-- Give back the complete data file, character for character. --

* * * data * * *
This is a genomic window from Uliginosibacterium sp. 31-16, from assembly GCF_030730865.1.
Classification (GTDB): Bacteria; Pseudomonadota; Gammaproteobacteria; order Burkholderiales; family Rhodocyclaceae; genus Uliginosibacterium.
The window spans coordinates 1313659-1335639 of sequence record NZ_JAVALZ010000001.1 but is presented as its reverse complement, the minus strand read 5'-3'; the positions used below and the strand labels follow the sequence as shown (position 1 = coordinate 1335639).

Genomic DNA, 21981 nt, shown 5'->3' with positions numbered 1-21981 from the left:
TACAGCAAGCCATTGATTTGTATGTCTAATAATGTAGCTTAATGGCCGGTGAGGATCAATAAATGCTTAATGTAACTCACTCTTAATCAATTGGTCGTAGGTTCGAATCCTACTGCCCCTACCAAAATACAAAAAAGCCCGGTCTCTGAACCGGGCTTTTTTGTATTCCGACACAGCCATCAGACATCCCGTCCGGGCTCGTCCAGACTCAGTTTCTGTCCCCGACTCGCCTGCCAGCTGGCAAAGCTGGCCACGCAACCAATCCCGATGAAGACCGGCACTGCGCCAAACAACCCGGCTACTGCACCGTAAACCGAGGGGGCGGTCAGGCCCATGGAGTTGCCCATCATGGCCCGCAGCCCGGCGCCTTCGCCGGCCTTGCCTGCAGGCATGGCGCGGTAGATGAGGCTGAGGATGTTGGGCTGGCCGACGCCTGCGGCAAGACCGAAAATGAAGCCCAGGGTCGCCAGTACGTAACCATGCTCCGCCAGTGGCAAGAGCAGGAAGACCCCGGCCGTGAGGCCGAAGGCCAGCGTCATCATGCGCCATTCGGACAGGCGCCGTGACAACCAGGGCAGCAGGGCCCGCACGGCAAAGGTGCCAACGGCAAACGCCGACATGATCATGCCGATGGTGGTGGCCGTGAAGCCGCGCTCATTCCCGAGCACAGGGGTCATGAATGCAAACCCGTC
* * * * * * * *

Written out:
This is a genomic window from Uliginosibacterium sp. 31-16, from assembly GCF_030730865.1.
Classification (GTDB): Bacteria; Pseudomonadota; Gammaproteobacteria; order Burkholderiales; family Rhodocyclaceae; genus Uliginosibacterium.
The window spans coordinates 1313659-1335639 of sequence record NZ_JAVALZ010000001.1 but is presented as its reverse complement, the minus strand read 5'-3'; the positions used below and the strand labels follow the sequence as shown (position 1 = coordinate 1335639).

Genomic DNA, 21981 nt, shown 5'->3' with positions numbered 1-21981 from the left:
TACAGCAAGCCATTGATTTGTATGTCTAATAATGTAGCTTAATGGCCGGTGAGGATCAATAAATGCTTAATGTAACTCACTCTTAATCAATTGGTCGTAGGTTCGAATCCTACTGCCCCTACCAAAATACAAAAAAGCCCGGTCTCTGAACCGGGCTTTTTTGTATTCCGACACAGCCATCAGACATCCCGTCCGGGCTCGTCCAGACTCAGTTTCTGTCCCCGACTCGCCTGCCAGCTGGCAAAGCTGGCCACGCAACCAATCCCGATGAAGACCGGCACTGCGCCAAACAACCCGGCTACTGCACCGTAAACCGAGGGGGCGGTCAGGCCCATGGAGTTGCCCATCATGGCCCGCAGCCCGGCGCCTTCGCCGGCCTTGCCTGCAGGCATGGCGCGGTAGATGAGGCTGAGGATGTTGGGCTGGCCGACGCCTGCGGCAAGACCGAAAATGAAGCCCAGGGTCGCCAGTACGTAACCATGCTCCGCCAGTGGCAAGAGCAGGAAGACCCCGGCCGTGAGGCCGAAGGCCAGCGTCATCATGCGCCATTCGGACAGGCGCCGTGACAACCAGGGCAGCAGGGCCCGCACGGCAAAGGTGCCAACGGCAAACGCCGACATGATCATGCCGATGGTGGTGGCCGTGAAGCCGCGCTCATTCCCGAGCACAGGGGTCATGAATGCAAACCCGTC